Media studies - Part 3
On April 18, 2008, network engineers, Silicon Valley entrepreneurs and economic experts gathered at the Dinkelspiel Auditorium in Stanford University to join The Federal Communications Commission (FCC) in a hearing on the issue of broadband network management practices.
The hearing began with opening remarks from FCC Chairman Kevin Martin as well as his fellow commissioners - Media studies introduction. At the heart of the hearing was the issue of whether it was necessary to craft mandates that favor an Internet that is open and unregulated by network operators. The arguments revolved around the possibility of either, a controlled network that prevents the unregulated spread of questionable content—such as copyrighted material and pornography— or an open network that limits companies from creating restrictions that unfairly limit users.
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The first set of testimonies, veiled under the heading of “Network Management and Consumer Expectation-isms,” began with an introduction from Stanford Law Professor Lawrence Lessig. He argued in favor of an open and neutral Internet architecture, asserting that, an open internet made the massive economic gains of the late 20th century possible. In addition, the burden of proof lies on network operators to demonstrate the benefits of a regulated network.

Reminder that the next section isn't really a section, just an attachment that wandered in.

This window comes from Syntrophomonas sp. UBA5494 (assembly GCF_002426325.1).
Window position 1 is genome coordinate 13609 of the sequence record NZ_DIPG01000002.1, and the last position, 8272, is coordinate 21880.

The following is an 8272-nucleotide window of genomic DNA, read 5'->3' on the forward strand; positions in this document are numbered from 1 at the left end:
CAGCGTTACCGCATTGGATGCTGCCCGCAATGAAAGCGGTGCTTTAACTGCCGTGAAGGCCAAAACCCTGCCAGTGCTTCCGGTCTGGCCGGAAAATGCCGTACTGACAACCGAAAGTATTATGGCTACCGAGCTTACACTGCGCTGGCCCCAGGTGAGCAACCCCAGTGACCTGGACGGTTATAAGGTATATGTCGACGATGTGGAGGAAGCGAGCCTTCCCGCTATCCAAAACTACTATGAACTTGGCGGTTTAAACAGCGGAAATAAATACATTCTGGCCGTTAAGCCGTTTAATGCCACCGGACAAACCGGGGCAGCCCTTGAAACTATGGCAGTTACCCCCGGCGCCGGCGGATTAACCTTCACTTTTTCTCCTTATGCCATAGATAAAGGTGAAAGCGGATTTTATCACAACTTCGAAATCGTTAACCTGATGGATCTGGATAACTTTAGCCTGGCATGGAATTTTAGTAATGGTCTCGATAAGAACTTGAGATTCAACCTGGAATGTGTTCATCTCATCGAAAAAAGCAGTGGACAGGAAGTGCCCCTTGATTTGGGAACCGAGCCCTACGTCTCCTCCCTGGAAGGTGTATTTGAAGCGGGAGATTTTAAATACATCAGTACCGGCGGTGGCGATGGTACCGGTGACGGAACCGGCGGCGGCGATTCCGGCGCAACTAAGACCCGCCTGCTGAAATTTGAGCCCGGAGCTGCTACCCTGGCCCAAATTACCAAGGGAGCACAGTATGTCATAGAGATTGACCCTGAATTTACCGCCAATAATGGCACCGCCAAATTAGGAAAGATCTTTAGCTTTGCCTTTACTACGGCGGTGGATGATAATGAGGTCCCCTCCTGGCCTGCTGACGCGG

Lessig illustrated the concept of a regulated Internet by asking whether an electrical grid would be any better if it allocated service (electrical supply) based on the device which is plugged in. Additionally, Lessig argued that the lack of a clear policy is the source of the problems today with providers like Comcast.
Rick Carnes of the Songwriters Guild of America expressed concerns that an unmanaged Internet could be equivalent to a network in which piracy is essentially unregulated, but cautioned that a solution must respect privacy while protecting intellectual property rights. He concluded that a regime that prohibits the management of congestion and the filtering of unregulated content would be a “lose/lose” situation for consumers and songwriters alike.
Echoing Lessig’s stance, Michele Combs of the Christian Coalition of America observed that the controversy involving cable and Internet provider Comcast, which hindered the use of BitTorrent transfers, utilizes the same techniques which the Chinese government uses to censor the Internet. Combs advocated neutrality because it permits an unbiased communication which allows political groups like the CCA to amplify the voices of those it represents. He also expressed concerns of having a managed Internet as tool used in political propaganda or similar.
In the second part of the hearing, “Consumer Access to Emerging Internet Technologies and Applications,” Barbara van Schewick, an Assistant Professor of Law at Stanford, argue that network management should affect all applications rather than essentially ostracize individual ones, and suggests that issues of bandwidth that are also the reasons behind proposals for a regulated Internet can be resolved in other ways such as volume caps.
The batch of testimonies was concluded by Ben Scott of the public interest group Free Press. Scott asserted that an open Internet does not abnegate the potential to prevent piracy and protect children, but merely guards against corporate interference. He further asserted that this is “about every consumer wanting to seek or share information on the Internet,” and that these issues can be handled in other legitimate means outside of application blocking.